Schwartz, Julius 1907-
SCHWARTZ, Julius 1907-
PERSONAL: Born 1907.
ADDRESSES: Office—c/o Whittlesey House/McGraw Hill, 1221 Avenue of the Americas, New York, NY 10001.
CAREER: Science teacher and author. New York City public schools, science teacher; Bank Street College of Education, New York, NY, instructor in science education; Bureau of Curriculum Research for New York City schools and Midwest Program on Airborn Television Instruction, science consultant.
AWARDS, HONORS: Honorable mention, New York Academy of Sciences Children's Book Award, 1974, for It's Fun to Know Why: Experiments with Things around us.
FOR CHILDREN; EXCEPT AS NOTED
Adventures in Biology, New York Association of Biology Teachers (Brooklyn, NY), 1940.
It's Fun to Know Why: Experiments with Things around Us, illustrations by Edwin Herron, Whittlesey House (New York, NY), 1952, second edition, illustrations by Herron and Anne Marie Jauss, McGraw-Hill (New York, NY), 1973.
Through the Magnifying Glass: Little Things That Make a Big Difference, illustrations by Jeanne Bendick, Whittlesey House (New York, NY), 1954.
Now I Know, illustrations by Marc Simont, Whittlesey House (New York, NY), 1955.
I Know a Magic House, illustrations by Marc Simont, Whittlesey House (New York, NY), 1956.
(With Glenn O. Blough) Elementary School Science and How to Teach It (adult), revised edition (Schwartz was not associated with original edition), Holt, Rinehart, and Winston (New York, NY), 1958, sixth edition, 1979.
(Compiler with Herman Schneider) Growing up with Science, [New York], 1959, second edition, compiled with Susan A. Kailin, Bowker (New York, NY), 1967.
The Earth Is Your Spaceship, illustrations by Marc Simont, Whittlesey House (New York, NY), 1963.
Uphill and Downhill, illustrations by William McCaffrey, Whittlesey House (New York, NY), 1965.
Go on Wheels, illustrations by Arnold Roth, McGraw-Hill (New York, NY), 1966.
Magnify and Find out Why, illustrations by Richard Cuffari, McGraw-Hill (New York, NY), 1972.
Earthwatch: Space-Time Investigations with a Globe, illustrations by Radu Vero, McGraw-Hill (New York, NY), 1977.
SIDELIGHTS: Julius Schwartz is a former science teacher who writes to explain basic scientific concepts to children. His books have addressed a wide variety of topics of interest to children, namely, the earth's orbit, wheels, inventions (including water faucets and phonographs), the sound of the wind, electric shocks, magnifying lenses, and time-space investigations. His book Earthwatch: Space-Time Investigations with a Globe includes illustrations and experiments that help explain how Earth and its satellites move. It's Fun to Know Why teaches children scientific facts about everyday materials, such as iron and plastic, and Magnify and Find out Why, explains how to use a magnifying glass to learn more about things invisible to the naked eye.
Alice Dalgliesh in the Saturday Review felt that Schwartz's works capture the imagination of a child. For example, the author explains the earth's orbit with references to birthdays instead of ordinary, calendar days. Most of Schwartz's books are hands-on and contain experiments for children to try at home or in the classroom.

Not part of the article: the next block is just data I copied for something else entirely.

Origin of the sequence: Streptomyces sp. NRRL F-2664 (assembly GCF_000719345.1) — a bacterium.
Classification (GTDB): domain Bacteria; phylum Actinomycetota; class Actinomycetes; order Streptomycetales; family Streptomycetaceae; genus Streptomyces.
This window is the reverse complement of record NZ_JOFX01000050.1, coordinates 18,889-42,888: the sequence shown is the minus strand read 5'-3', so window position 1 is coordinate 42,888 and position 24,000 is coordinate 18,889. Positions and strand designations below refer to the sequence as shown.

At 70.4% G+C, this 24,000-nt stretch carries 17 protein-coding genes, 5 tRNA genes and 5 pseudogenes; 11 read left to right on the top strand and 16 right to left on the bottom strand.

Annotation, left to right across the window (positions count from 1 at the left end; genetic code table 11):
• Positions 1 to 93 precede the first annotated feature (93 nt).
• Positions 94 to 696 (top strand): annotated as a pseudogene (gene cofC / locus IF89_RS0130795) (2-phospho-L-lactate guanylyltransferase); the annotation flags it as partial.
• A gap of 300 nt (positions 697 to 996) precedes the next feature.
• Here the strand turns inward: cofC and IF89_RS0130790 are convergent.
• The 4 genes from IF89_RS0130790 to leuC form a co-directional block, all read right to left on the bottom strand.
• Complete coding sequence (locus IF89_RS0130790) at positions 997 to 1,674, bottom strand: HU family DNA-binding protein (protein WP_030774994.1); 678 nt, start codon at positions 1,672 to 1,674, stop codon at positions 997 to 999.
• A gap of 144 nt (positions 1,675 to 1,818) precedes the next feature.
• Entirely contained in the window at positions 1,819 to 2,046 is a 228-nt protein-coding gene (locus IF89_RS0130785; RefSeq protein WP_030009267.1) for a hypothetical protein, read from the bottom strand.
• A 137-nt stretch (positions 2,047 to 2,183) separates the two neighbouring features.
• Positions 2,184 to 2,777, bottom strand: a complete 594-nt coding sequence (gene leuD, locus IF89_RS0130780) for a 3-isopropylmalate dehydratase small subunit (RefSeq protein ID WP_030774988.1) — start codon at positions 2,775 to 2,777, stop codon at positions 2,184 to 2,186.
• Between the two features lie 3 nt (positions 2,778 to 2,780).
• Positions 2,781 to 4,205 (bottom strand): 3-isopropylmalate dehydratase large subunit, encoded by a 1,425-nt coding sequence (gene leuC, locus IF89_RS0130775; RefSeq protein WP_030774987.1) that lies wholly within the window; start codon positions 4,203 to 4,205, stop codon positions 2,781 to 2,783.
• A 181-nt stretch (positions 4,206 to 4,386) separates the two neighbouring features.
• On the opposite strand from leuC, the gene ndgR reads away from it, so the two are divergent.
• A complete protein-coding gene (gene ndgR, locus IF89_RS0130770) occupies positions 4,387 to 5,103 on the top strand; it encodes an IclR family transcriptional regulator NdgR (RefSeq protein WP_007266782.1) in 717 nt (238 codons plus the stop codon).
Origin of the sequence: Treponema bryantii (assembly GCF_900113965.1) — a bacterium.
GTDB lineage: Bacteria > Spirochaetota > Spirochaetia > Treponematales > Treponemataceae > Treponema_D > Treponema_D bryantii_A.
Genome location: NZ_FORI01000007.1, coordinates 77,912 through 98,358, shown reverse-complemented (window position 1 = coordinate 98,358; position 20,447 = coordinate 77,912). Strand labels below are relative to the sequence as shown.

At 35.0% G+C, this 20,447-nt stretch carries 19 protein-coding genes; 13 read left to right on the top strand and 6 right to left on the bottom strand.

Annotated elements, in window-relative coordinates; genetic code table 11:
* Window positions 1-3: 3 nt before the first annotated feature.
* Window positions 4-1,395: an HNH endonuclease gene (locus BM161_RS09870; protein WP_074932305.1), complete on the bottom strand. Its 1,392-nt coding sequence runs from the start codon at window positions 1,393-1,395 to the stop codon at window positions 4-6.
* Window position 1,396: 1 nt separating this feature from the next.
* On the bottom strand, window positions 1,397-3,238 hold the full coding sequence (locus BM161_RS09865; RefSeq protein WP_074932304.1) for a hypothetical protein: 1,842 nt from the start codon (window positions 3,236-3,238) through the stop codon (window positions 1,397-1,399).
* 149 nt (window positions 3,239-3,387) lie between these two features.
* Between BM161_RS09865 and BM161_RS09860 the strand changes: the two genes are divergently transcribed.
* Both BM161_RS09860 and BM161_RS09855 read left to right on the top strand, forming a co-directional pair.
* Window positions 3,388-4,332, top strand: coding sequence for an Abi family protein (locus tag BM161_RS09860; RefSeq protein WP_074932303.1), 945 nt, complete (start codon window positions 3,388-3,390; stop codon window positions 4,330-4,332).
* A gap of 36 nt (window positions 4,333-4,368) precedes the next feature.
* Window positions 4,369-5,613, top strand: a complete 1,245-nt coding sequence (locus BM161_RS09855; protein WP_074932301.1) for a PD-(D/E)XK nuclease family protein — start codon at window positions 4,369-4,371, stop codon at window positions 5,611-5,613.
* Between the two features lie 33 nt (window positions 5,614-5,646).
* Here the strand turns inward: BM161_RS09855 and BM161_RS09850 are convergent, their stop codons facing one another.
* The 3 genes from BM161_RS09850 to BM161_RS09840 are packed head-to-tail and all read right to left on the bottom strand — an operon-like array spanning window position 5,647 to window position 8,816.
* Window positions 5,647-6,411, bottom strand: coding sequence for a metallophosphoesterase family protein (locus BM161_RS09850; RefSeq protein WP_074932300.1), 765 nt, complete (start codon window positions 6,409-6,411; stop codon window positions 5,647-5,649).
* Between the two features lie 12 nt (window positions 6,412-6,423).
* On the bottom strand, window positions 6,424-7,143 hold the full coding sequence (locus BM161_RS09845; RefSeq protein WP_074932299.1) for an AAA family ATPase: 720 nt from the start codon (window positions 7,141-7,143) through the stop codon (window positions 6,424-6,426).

BIOGRAPHICAL AND CRITICAL SOURCES:
New York Herald Tribune Books, May 16, 1954; May 12, 1963.
New York Times, June 6, 1954; November 11, 1956.
Saturday Review, May 15, 1954; November 17, 1956; May 11, 1963.
Scientific American, December, 1977.
"Schwartz, Julius 1907-." Contemporary Authors, New Revision Series. . Encyclopedia.com. (January 23, 2019). https://www.encyclopedia.com/arts/educational-magazines/schwartz-julius-1907
"Schwartz, Julius 1907-." Contemporary Authors, New Revision Series. . Retrieved January 23, 2019 from Encyclopedia.com: https://www.encyclopedia.com/arts/educational-magazines/schwartz-julius-1907
Encyclopedia.com gives you the ability to cite reference entries and articles according to common styles from the Modern Language Association (MLA), The Chicago Manual of Style, and the American Psychological Association (APA).
Within the “Cite this article” tool, pick a style to see how all available information looks when formatted according to that style. Then, copy and paste the text into your bibliography or works cited list.
Because each style has its own formatting nuances that evolve over time and not all information is available for every reference entry or article, Encyclopedia.com cannot guarantee each citation it generates. Therefore, it’s best to use Encyclopedia.com citations as a starting point before checking the style against your school or publication’s requirements and the most-recent information available at these sites:
Modern Language Association
The Chicago Manual of Style
American Psychological Association
- Most online reference entries and articles do not have page numbers. Therefore, that information is unavailable for most Encyclopedia.com content. However, the date of retrieval is often important. Refer to each style’s convention regarding the best way to format page numbers and retrieval dates.
- In addition to the MLA, Chicago, and APA styles, your school, university, publication, or institution may have its own requirements for citations. Therefore, be sure to refer to those guidelines when editing your bibliography or works cited list.